The move came after an investigation conducted at the bank board's request determined that Mauricio Claver-Carone violated ethics rules by favoring a top aide with whom he had a romantic relationship, according to a report obtained by The Associated Press.

The recommendation to remove Claver-Carone came in a closed-door meeting of the bank's 14 executive directors, according to the person, who insisted on not being quoted by name. The ultimate decision to fire Claver-Carone now rests with the finance officials who sit on the Board of Governors representing all 48 of the bank's member nations.

Among those pushing for Claver-Carone's removal is the Biden administration, which said it was troubled by Claver-Carone's refusal to fully cooperate with an independent probe.

“His creation of a climate of fear of retaliation among staff and borrowing countries has forfeited the confidence of the Bank’s staff and shareholders and necessitates a change in leadership,” a Treasury Department spokesperson said.

Claver-Carone remained defiant in the aftermath of the vote, saying in a statement that replacing him would somehow embolden China, which saw its influence in the bank expand dramatically during the Obama administration. He provided no evidence to back that claim.

“It’s shameful the U.S. commented to the press before notifying me and that it is not defending two Americans against what is clearly fabricated information,” he said.

The AP obtained the confidential investigative report by a law firm hired by the bank's board to look into an anonymous complaint of misconduct against Claver-Carone.


Investigators said it is reasonable to conclude he carried on a relationship with his chief of staff since at least 2019, when both held senior positions on the National Security Council. They said the purported relationship prompted one U.S. official at the time to warn that it posed a counterintelligence risk.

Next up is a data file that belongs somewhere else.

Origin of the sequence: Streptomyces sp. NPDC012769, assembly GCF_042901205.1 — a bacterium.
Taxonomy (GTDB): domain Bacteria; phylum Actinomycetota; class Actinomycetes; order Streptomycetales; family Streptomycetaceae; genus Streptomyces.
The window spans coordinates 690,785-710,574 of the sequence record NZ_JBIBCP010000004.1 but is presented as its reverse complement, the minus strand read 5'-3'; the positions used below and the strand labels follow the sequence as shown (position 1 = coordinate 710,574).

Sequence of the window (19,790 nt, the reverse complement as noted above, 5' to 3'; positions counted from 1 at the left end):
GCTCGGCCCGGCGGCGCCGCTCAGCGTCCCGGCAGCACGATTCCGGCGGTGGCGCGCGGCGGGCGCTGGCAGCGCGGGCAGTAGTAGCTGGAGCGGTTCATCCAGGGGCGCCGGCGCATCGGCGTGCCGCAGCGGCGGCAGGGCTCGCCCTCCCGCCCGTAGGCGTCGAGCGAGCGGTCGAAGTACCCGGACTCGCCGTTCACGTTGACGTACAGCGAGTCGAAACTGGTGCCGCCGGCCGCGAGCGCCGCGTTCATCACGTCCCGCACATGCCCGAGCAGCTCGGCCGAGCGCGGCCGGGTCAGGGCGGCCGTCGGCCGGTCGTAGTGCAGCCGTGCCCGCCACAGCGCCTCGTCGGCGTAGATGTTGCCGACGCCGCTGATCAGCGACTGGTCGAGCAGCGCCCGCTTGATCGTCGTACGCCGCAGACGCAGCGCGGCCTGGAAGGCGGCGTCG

Exhibit A in the 21-page report is a “contract” that the two purportedly drew up on the back of a place mat in the summer of 2019 while they dined at a steakhouse in Medellin, Colombia. Both were there attending the annual meeting of the Organization of American States.

In it, they allegedly outline a timeline for divorcing their spouses and getting married. There is also a “breach clause” stating that any failure to fulfill the terms would bring “sadness and heartbreak” that could only be mitigated by “candlewax and a naughty box” from an oceanfront hotel in Claver-Carone’s native Miami.

“We deserve absolute happiness. May only God part w/ this covenant,” according to the contract, a photo of which was provided to investigators by the woman’s former husband, who told investigators he found the place mat in her purse when she returned from the trip.

The purported contract is one of several details in the report that have Claver-Carone fighting to save his job. They include allegations he had a 1 a.m. hotel room rendezvous with his chief of staff, sent her a poem on a Sunday morning titled “My Soul is in a Hurry” and — perhaps most troubling — awarded her 40% pay raises in violation of the bank’s conflict-of-interest policies.

Claver-Carone has disputed the report's accuracy, strongly denouncing the manner in which the review was conducted and offering no hint that he is considering resignation.

According to investigators, he has denied ever having — now or before — a romantic relationship with his longtime right hand.

His chief of staff denied the allegations in the anonymous complaint and told investigators she never violated the IDB's code of ethics, the report said. In a written submission to investigators, she also complained that she had been denied due process.